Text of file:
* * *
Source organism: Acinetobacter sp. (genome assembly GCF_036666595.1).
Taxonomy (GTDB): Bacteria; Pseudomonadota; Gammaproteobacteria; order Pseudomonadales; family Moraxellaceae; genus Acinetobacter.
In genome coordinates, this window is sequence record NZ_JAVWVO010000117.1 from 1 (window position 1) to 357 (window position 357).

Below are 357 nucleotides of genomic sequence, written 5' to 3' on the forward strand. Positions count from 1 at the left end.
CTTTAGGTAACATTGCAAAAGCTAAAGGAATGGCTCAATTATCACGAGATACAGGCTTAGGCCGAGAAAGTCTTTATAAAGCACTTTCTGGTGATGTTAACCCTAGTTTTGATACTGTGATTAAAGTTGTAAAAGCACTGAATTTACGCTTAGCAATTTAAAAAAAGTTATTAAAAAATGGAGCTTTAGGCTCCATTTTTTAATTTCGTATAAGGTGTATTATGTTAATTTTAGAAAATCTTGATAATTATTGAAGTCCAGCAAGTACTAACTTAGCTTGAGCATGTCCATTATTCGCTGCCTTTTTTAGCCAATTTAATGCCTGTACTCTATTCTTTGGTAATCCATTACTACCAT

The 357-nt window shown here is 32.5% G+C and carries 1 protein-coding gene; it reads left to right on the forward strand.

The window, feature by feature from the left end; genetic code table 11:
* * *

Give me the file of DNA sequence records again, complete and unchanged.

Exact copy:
Source organism: Acinetobacter sp. (genome assembly GCF_036666595.1).
Taxonomy (GTDB): Bacteria; Pseudomonadota; Gammaproteobacteria; order Pseudomonadales; family Moraxellaceae; genus Acinetobacter.
In genome coordinates, this window is sequence record NZ_JAVWVO010000117.1 from 1 (window position 1) to 357 (window position 357).

Below are 357 nucleotides of genomic sequence, written 5' to 3' on the forward strand. Positions count from 1 at the left end.
CTTTAGGTAACATTGCAAAAGCTAAAGGAATGGCTCAATTATCACGAGATACAGGCTTAGGCCGAGAAAGTCTTTATAAAGCACTTTCTGGTGATGTTAACCCTAGTTTTGATACTGTGATTAAAGTTGTAAAAGCACTGAATTTACGCTTAGCAATTTAAAAAAAGTTATTAAAAAATGGAGCTTTAGGCTCCATTTTTTAATTTCGTATAAGGTGTATTATGTTAATTTTAGAAAATCTTGATAATTATTGAAGTCCAGCAAGTACTAACTTAGCTTGAGCATGTCCATTATTCGCTGCCTTTTTTAGCCAATTTAATGCCTGTACTCTATTCTTTGGTAATCCATTACTACCAT

The 357-nt window shown here is 32.5% G+C and carries 1 protein-coding gene; it reads left to right on the forward strand.

The window, feature by feature from the left end; genetic code table 11: